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Full-Text Articles in Law

Subjective Beliefs About Contract Enforceability, Jj Prescott, Evan Starr Jul 2022

Subjective Beliefs About Contract Enforceability, Jj Prescott, Evan Starr

Law & Economics Working Papers

This article assesses the content, role, and adaptability of subjective beliefs about contract enforceability in the context of postemployment covenants not to compete (“noncompetes”). We show that employees tend to believe that their noncompetes are enforceable, even when they are not. We provide evidence for both supply- and demand-side stories that explain employees’ persistently inaccurate beliefs. Moreover, we show that believing that unenforceable noncompetes are enforceable likely causes employees to forgo better job options and to perceive that their employer is more likely to take legal action against them if they choose to compete. Finally, we use an information experiment ...


Protecting The Sovereign's Money Monopoly, Gary B. Gordon, Jeffery Zhang Jul 2022

Protecting The Sovereign's Money Monopoly, Gary B. Gordon, Jeffery Zhang

Law & Economics Working Papers

Sovereign states have had a monopoly over the production of circulating currencies for well over a century. Governments, not private entities, issue circulating currencies. Indeed, in 1986, Milton Friedman and Anna Schwartz declared that “[t]he question of government monopoly of hand-to-hand currency is likely to remain a largely dead issue.” The advent of stablecoins—privately issued digital money that are pegged to fiat currencies like the U.S. dollar or the Euro—raises the question of the money monopoly from the grave.

Why did sovereign money monopolies come into existence in the 19th and 20th centuries? Should circulating private ...


Too Much Of A Good Thing? A Governing Knowledge Commons Review Of Abundance In Context, Michael J. Madison, Brett M. Frischmann, Madelyn Sanfilippo, Katherine J. Strandburg Jul 2022

Too Much Of A Good Thing? A Governing Knowledge Commons Review Of Abundance In Context, Michael J. Madison, Brett M. Frischmann, Madelyn Sanfilippo, Katherine J. Strandburg

Articles

The economics of abundance, along with the sociology of abundance, the law of abundance, and so forth, should be re-framed, linked, and situated in a common context for empirical rather than conceptual research. Abundance may seem to be a new, big thing, between anxiety over information overload, Big Data, and related technological disruptions. But scholars know that abundance is an ancient phenomenon, which only seemed to disappear as twentieth century social science focused on scarcity instead. Restoring the study of abundance, and figuring out how to solve the problems that abundance might create, means shedding disciplinary blinders and going back ...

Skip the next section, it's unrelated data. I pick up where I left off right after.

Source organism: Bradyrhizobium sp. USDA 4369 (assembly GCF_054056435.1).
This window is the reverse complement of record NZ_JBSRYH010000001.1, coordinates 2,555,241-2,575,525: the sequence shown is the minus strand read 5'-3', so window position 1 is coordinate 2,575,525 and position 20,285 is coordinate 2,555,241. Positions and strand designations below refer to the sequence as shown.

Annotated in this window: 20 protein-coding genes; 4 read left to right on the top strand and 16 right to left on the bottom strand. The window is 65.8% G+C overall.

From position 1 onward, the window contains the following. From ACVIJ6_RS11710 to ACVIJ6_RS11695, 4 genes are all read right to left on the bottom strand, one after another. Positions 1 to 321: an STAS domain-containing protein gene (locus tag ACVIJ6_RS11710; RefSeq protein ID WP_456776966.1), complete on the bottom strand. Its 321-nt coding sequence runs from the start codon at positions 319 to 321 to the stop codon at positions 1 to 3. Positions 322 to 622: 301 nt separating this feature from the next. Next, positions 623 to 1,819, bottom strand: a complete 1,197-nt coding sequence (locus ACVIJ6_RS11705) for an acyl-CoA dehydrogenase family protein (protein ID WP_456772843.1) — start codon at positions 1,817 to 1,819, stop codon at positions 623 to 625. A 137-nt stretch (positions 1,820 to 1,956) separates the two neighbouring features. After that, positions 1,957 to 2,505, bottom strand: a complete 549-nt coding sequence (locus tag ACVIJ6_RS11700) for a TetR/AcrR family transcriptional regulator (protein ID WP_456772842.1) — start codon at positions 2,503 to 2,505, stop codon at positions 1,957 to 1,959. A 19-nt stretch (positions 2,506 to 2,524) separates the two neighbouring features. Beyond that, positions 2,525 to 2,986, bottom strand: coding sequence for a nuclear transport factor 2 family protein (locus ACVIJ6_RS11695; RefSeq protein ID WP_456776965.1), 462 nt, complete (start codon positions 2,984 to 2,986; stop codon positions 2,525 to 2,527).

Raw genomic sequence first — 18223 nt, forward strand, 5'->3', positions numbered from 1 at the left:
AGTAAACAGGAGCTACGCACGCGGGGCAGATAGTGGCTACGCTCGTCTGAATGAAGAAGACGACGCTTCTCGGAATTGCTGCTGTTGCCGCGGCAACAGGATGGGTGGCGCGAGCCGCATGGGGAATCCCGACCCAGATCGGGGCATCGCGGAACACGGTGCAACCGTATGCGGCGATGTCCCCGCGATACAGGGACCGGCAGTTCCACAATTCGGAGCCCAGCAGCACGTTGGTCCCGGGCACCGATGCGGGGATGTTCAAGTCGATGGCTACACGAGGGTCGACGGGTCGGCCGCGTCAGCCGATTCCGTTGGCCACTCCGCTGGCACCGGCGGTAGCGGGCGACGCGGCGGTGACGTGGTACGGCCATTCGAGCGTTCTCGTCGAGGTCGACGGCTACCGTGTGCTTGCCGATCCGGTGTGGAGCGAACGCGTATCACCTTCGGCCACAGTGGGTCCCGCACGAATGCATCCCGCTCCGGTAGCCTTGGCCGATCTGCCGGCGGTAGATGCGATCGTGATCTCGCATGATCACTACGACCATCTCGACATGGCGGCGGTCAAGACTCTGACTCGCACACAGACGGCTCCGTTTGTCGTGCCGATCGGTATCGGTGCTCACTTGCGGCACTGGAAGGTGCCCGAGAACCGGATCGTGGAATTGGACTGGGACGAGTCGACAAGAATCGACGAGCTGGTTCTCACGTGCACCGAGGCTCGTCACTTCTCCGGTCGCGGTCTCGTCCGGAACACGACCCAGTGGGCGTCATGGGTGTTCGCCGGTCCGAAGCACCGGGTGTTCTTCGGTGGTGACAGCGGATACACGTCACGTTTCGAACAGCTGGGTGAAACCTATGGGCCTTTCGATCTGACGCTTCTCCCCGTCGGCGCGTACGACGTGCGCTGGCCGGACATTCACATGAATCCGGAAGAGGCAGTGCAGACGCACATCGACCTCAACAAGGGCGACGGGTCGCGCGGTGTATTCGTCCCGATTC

A Hague Parallel Proceedings Convention: Architecture And Features, Paul Herrup, Ronald A. Brand Jul 2022

A Hague Parallel Proceedings Convention: Architecture And Features, Paul Herrup, Ronald A. Brand

Articles

In Paul Herrup and Ronald A. Brand, A Hague Convention on Parallel Proceedings, 63 Harvard International Law Journal Online 1(2022), available at https://harvardilj.org/2022/02/a-hague-convention-on-parallel-proceedings/ and https://papers.ssrn.com/sol3/papers.cfm?abstract_id=3894502, we argued that the Hague Conference on Private International Law should not undertake a project to require or prohibit exercise of original jurisdiction in national courts. Rather, the goal of current efforts should be to improve the concentration of parallel litigation in a “better forum,” in order to achieve efficient and complete resolution of disputes in transnational litigation. The Hague Conference ...


Rattlesnakes, Debt, And Arpa § 1005: The Existential Crisis Of American Black Farmers, Maia Foster, P. J. Austin Jun 2022

Rattlesnakes, Debt, And Arpa § 1005: The Existential Crisis Of American Black Farmers, Maia Foster, P. J. Austin

Duke Law Journal Online

No abstract provided.


Criminal Enforcement Of Section 2 Of The Sherman Act: An Empirical Assessment, Daniel A. Crane Jun 2022

Criminal Enforcement Of Section 2 Of The Sherman Act: An Empirical Assessment, Daniel A. Crane

Law & Economics Working Papers

The Biden Justice Department has announced that it may begin to bring criminal monopolization cases under Section 2 of the Sherman Act, a practice that the Department has not employed in almost half a century. The Department's leadership has justified this idea by asserting that it used to be common practice for the Antitrust Division to bring such cases. This Article presents the findings of an empirical study of all of the Justice Department's antitrust case filings. It finds that the Justice Depart brought 175 criminal monopolization cases between 1903 and 1977, but that only 20 of these ...


Is Corporate Law Nonpartisan?, Ofer Eldar, Gabriel V. Rauterberg Jun 2022

Is Corporate Law Nonpartisan?, Ofer Eldar, Gabriel V. Rauterberg

Law & Economics Working Papers

Only rarely does the United States Supreme Court hear a case with fundamental implications for corporate law. In Carney v. Adams, however, the Supreme Court had the opportunity to address whether the State of Delaware’s requirement of partisan balance for its judiciary violates the First Amendment. Although the Court disposed of the case on other grounds, Justice Sotomayor acknowledged that the issue “will likely be raised again.” The stakes are high because most large businesses are incorporated in Delaware and thus are governed by its corporate law. Former Governors and Chief Justices of Delaware lined up to defend the ...


Government By Code? Blockchain Applications To Public Sector Governance, Pedro Bustamante, Meina Cai, Marcela Gomez, Colin Harris, Prashabnt Krishnamurthy, Wilson Law, Michael J. Madison, Ilia Murtazashvili, Jennifer Brick Murtazashvili, Tymofiy Mylovanov, Nataliia Shapoval, Annette Vee, Martin B. H. Weiss Jun 2022

Government By Code? Blockchain Applications To Public Sector Governance, Pedro Bustamante, Meina Cai, Marcela Gomez, Colin Harris, Prashabnt Krishnamurthy, Wilson Law, Michael J. Madison, Ilia Murtazashvili, Jennifer Brick Murtazashvili, Tymofiy Mylovanov, Nataliia Shapoval, Annette Vee, Martin B. H. Weiss

Articles